Issue Date: July 22, 2013
Shared Blame For West, Texas, Explosion
The explosion at West Fertilizer Co. in Texas was the result of ignorance as well as criminal negligence on the part of the facility owners (C&EN, April 22, page 8). Federal and state bureaucracies also bear some responsibility.
With the well-known explosive properties of ammonium nitrate and the history of similar accidents, safeguards beyond the paper regulations and infrequent inspections should have been in place. The Ordnance Corps of the Air Force, Army, and Navy recognize that, in the storage of munitions, there is always the potential for an explosion. The responsible position is to store munitions in a bunker, limit the amount of explosive material in each bunker, and specify the minimum distance separating bunkers. These requirements do not prevent all problems but limit the impact of accidents that might occur. Have such storage requirements been published for ammonium nitrate?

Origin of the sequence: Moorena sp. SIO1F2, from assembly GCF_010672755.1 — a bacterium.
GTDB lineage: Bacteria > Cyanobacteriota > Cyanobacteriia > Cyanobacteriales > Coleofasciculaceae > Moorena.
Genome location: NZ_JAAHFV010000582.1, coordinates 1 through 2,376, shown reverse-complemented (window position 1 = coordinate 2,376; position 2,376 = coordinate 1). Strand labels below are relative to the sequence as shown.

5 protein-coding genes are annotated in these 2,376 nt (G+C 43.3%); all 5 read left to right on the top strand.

Since West Fertilizer seems to have been an unsophisticated operation, it’s unlikely that the company manufactured ammonium nitrate on-site. The Department of Homeland Security should have a list of all U.S. facilities that produce this potentially explosive chemical. Does DHS also have the authority to require manufacturers of ammonium nitrate to submit reports on the amounts of the chemical shipped to each customer? This would provide inspectors with an action list for the facilities that use ammonium nitrate.
High Point, N.C.
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